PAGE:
At the entrance to the chapel of the General Curia in Rome there is a familiar painting of the Augustinian Blessed, Stephen Bellesini. It is a copy of an original work done by G. Toeschi in 1905, depicting a crowning moment, and possibly one of the last, of Stephen’s life. He stands close to the bedside of an infirm man, administering perhaps the sacrament of the sick or simply offering him some physical comfort, while the man’s wife presses her head to the bed, seemingly overcome with grief or exhaustion. Two young children look on anxiously. The artist touchingly captured here an important aspect of the ministry which occupied the latter part of Stephen’s life, as he visited the homes of the townspeople, bringing them the comfort of the sacraments and oftentimes material assistance as well, during the typhus epidemic which struck Genazzano in the Spring of 1839. As we know, less than a year later, Stephen, himself, would fall victim to the pestilence and would succumb - a martyr of charity - faithful to the end.
Fidelity in challenging circumstances was something Stephen had learned early on as an Augustinian. Just three years after his religious profession, and still only twenty-two years of age, he experienced the effects of a rising revolutionary campaign that forced him to leave the monastery in Bologna where he was studying for the priesthood, and return to his native city to continue his education under the guidance of tutors. His years as a young priest were spent in the trying circumstances of a Church under siege by a government desirous of limiting the Church’s influence and eventually putting an end to the religious way of life which Stephen had professed. Finally, after several years of tension and uncertainty, Stephen and his community were expelled from their monastery for good, forbidden to wear any longer the habit of their religious profession. They would never return. The monastery would never re-open.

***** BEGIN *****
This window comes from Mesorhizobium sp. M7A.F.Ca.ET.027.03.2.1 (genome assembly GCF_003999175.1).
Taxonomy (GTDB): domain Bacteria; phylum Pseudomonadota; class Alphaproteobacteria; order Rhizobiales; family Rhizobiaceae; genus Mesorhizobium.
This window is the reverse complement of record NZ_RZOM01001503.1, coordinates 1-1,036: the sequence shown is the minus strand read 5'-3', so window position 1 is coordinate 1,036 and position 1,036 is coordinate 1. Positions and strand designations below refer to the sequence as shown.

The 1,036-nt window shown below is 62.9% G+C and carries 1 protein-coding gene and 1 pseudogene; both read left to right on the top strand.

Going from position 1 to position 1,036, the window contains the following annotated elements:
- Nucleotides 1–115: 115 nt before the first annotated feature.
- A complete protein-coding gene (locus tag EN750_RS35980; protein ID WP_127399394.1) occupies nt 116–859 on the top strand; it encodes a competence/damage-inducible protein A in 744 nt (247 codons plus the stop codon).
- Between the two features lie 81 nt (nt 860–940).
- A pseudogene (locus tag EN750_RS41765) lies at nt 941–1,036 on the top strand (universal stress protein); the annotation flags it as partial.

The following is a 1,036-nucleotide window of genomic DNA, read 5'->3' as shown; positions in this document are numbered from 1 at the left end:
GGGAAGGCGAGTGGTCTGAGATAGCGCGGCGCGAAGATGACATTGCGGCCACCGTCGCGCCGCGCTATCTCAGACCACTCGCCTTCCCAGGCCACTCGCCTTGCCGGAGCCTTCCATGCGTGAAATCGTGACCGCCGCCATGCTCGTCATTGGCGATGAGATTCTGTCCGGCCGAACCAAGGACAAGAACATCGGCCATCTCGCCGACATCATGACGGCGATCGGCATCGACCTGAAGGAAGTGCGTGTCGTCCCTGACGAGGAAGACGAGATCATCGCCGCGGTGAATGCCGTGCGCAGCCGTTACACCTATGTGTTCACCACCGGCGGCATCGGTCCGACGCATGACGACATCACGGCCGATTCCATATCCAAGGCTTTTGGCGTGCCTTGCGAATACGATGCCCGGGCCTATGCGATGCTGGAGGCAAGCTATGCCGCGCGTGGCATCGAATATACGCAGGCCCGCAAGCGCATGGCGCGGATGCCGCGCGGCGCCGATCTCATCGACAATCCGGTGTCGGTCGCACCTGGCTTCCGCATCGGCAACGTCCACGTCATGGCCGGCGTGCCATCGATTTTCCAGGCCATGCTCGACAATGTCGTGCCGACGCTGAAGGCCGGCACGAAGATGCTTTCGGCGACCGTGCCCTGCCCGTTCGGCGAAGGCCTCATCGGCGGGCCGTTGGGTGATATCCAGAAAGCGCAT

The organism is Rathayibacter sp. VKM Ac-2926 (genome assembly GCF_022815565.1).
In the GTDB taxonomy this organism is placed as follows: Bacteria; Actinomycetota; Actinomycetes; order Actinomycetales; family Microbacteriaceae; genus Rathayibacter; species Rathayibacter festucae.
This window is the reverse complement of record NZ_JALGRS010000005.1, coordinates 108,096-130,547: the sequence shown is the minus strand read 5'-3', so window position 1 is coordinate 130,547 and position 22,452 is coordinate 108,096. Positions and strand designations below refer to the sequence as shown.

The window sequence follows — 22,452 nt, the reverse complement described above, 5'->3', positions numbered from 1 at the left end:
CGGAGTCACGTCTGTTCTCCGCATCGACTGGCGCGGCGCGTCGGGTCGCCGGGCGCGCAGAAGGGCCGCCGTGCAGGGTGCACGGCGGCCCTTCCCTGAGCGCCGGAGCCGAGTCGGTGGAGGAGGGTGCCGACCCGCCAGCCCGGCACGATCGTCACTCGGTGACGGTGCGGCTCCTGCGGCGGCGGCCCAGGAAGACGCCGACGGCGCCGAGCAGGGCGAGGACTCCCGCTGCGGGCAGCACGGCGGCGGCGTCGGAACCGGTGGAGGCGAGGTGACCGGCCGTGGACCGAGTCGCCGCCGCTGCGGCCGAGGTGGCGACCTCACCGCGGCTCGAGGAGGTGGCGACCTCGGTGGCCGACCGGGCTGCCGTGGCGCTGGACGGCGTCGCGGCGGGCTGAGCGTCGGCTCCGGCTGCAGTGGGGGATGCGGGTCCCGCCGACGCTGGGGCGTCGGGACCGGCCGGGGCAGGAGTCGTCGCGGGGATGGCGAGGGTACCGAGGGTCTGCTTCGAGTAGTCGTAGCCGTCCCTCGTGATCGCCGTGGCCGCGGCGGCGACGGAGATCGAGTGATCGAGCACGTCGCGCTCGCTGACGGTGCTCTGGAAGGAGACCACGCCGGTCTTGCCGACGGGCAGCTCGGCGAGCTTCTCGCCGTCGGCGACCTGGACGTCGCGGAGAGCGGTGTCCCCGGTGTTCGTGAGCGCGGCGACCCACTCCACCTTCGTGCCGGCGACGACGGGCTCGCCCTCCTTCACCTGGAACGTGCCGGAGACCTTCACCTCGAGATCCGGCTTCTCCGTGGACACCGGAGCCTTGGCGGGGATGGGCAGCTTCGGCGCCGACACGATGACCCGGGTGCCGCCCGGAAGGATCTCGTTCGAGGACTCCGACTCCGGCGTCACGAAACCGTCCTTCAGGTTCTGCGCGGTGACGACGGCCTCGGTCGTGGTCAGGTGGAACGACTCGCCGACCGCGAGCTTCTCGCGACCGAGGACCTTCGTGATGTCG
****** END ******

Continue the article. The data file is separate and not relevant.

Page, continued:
Seven years later, the priest Stephen, by now a successful and respected educator who had championed the rights of poor and underprivileged children, and won the admiration and love of the people, through a plan marked by a combination of intrigue and grace, was able to take up once again his religious way of life, but at a great price: the forfeiture of human respect and his good name in the eyes of some, and the loss of legal status in the judgment of his homeland, as he was branded a criminal. Stephen arrived in Rome, at the convent of Sant’Agostino, on October 23, 1817. He found there the warm embrace of fellow religious who were anxiously awaiting his arrival, and who rejoiced, as he did, at his homecoming. For the next fourteen years he was to serve as Master of Novices and finally, as pastor at Genazzano where he rendered caring and devoted service until his death in 1840.
Why is Blessed Stephen, who was beatified in 1904, not yet a saint?
Certainly his sanctity is not at issue. Champion of youth, advocate for justice, comforter of the sick, guardian of the poor, his message is timely, his life is exemplary, and his love for and commitment to religious life speaks loudly to Augustinians of today. The Postulator of Causes will tell us that Stephen needs to obtain a miracle! And so we might be inclined to leave the question at Stephen’s own feet ... and wait. But, to borrow an opinion expressed in another context, “how will they call on him if they have not heard of him?”
In Stephen Bellesini we Augustinians have a powerful witness to show forth, a religious and priest who has a great deal to say to and so many categories of people in need today: the sick, the young, religious and priests, to those who fight injustice and religious persecution. This is a small attempt to make him better known. Can you help us in this effort?